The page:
Manifest Destiny, as a term for westward expansion, was not used until the 1840s. Its predecessor was the Doctrine of Discovery, a legal tradition by which Europeans and Americans laid legal claim to the land of the indigenous people that they "discovered." In the United States, the British colonists who had recently become Americans were competing with the English, French, and Spanish for control of lands west of the Mississippi. Who would be the "discoverers" of the Indians and their lands, the United States or the European countries? We know the answer, of course, but in this book, Miller explains for the first time exactly how the United States achieved victory, not only on the ground, but also in the developing legal thought of the day.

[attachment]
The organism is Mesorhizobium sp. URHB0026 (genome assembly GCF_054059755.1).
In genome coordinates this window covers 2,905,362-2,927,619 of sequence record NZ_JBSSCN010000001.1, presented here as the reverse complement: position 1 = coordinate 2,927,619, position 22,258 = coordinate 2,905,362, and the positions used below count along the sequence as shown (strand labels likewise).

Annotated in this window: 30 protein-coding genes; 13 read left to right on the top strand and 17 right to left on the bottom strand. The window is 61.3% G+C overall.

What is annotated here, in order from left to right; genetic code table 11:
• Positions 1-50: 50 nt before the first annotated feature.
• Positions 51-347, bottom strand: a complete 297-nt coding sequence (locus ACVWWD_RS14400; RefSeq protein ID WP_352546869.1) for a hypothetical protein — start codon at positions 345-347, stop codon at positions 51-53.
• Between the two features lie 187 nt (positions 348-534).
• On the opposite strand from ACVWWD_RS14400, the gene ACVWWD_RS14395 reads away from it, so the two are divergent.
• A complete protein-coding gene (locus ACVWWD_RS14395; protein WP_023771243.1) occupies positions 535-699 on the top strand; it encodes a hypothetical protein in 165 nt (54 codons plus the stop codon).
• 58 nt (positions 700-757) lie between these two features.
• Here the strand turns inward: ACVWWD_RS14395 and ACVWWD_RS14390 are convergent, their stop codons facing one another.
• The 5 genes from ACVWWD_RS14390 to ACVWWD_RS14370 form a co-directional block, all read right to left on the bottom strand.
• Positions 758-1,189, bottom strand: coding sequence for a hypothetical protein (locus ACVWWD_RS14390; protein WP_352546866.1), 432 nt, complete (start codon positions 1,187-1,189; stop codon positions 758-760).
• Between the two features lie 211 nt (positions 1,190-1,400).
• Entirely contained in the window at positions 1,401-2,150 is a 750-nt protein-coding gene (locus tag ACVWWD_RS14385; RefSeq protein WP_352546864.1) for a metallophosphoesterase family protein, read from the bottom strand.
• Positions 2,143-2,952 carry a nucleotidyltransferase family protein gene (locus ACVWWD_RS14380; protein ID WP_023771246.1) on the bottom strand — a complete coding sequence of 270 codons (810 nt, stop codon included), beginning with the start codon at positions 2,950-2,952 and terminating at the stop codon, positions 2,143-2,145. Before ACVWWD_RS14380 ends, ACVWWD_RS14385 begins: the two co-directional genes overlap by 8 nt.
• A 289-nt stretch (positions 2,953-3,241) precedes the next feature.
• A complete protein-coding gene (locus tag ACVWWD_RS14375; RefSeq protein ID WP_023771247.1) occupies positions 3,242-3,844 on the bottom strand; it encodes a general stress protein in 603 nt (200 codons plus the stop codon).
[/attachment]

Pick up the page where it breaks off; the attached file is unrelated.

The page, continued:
Robert gives an overview of the book:
Robert Miller is a Professor at Lewis & Clark Law School in Portland, Oregon where he teaches Indian Law courses and Civil Procedure. He has taught and practiced Indian law since 1993. He has also been a part-time tribal judge since 1995 and is now the Chief Justice of...